Nanotechnology Now





Heifer International

Wikipedia Affiliate Button


DHgate

Home > Press > Penn Researchers Help Nanoscale Engineers Choose Self-Assembling Proteins

Abstract:
Engineering structures on the smallest possible scales - using molecules and individual atoms as building blocks - is both physically and conceptually challenging. An interdisciplinary team of researchers at the University of Pennsylvania has now developed a method of computationally selecting the best of these blocks, drawing inspiration from the similar behavior of proteins in making biological structures.

Penn Researchers Help Nanoscale Engineers Choose Self-Assembling Proteins

Philadelphia, PA | Posted on May 30th, 2011

The team was led by postdoctoral student Gevorg Grigoryan and professor William DeGrado of the Department of Biochemistry and Biophysics in Penn's Perelman School of Medicine, as well as graduate student Yong Ho Kim of the Department of Chemistry in Penn's School of Arts and Sciences. Their colleagues included members of the Department of Physics and Astronomy in SAS.

Their research was published in the journal Science today.

The team set out to design proteins that could wrap around single-walled carbon nanotubes. Consisting of a cylindrical pattern of carbon atoms tens of thousands of times thinner than a human hair, nanotubes are enticing to nanoengineers as they are extraordinarily strong and could be useful as platform for other nano-structures.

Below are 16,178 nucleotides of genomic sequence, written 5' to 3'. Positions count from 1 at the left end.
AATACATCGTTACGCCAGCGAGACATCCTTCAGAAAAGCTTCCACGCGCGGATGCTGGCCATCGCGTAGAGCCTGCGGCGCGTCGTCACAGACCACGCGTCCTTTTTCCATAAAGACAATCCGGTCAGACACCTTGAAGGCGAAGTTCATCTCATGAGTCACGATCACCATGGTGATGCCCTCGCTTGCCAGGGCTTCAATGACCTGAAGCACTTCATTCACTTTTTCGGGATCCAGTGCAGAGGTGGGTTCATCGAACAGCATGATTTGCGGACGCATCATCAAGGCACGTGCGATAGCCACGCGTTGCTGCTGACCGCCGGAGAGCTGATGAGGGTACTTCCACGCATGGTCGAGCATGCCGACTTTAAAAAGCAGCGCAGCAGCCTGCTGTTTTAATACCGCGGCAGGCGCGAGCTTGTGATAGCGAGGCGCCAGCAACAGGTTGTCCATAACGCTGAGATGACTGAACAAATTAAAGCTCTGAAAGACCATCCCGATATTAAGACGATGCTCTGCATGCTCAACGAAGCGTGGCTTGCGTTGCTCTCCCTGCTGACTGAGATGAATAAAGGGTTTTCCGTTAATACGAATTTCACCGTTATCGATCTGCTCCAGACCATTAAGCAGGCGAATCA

"We wanted to achieve a specific geometric pattern of the atoms that these proteins are composed of on the surface of the nanotube," Grigoryan said. "If you know the underlying atomic lattice, it means that you know how to further build around it, how to attach things to it. It's like scaffolding for future building."

The hurdle in making such scaffolds isn't a lack of information, but a surfeit of it: researchers have compiled databases that list hundreds of thousands of actual and potential protein structures in atomic detail. Picking the building materials for a particular structure from this vast array and assuring that they self-assemble into the desired shape was beyond the abilities of powerful computers, much less humans.

"There's just an enormous space of structural possibilities to weed through trying to figure out which are feasible," Grigoryan said. "To have a process that can do that quickly, that can look at a structure and say ‘that's not reasonable, that can't be built out of common units,' would solve that problem."

The researchers' algorithm works in three steps, which, given the parameters of the desired scaffolding, successively eliminate proteins that will not produce the right shape. The elimination criteria were based on traits like symmetry, periodicity of binding sites and similarity to protein "motifs" found in nature.

After separating the wheat from the chaff, the result is a list of thousands of candidate proteins. While still a daunting amount, the algorithm makes the protein selection process merely difficult, rather than impossible.

The research team tested their algorithm by designing a protein that would not only stably wrap around a nanotube in a helix but also provide a regular pattern on its exterior to which gold particles could be attached.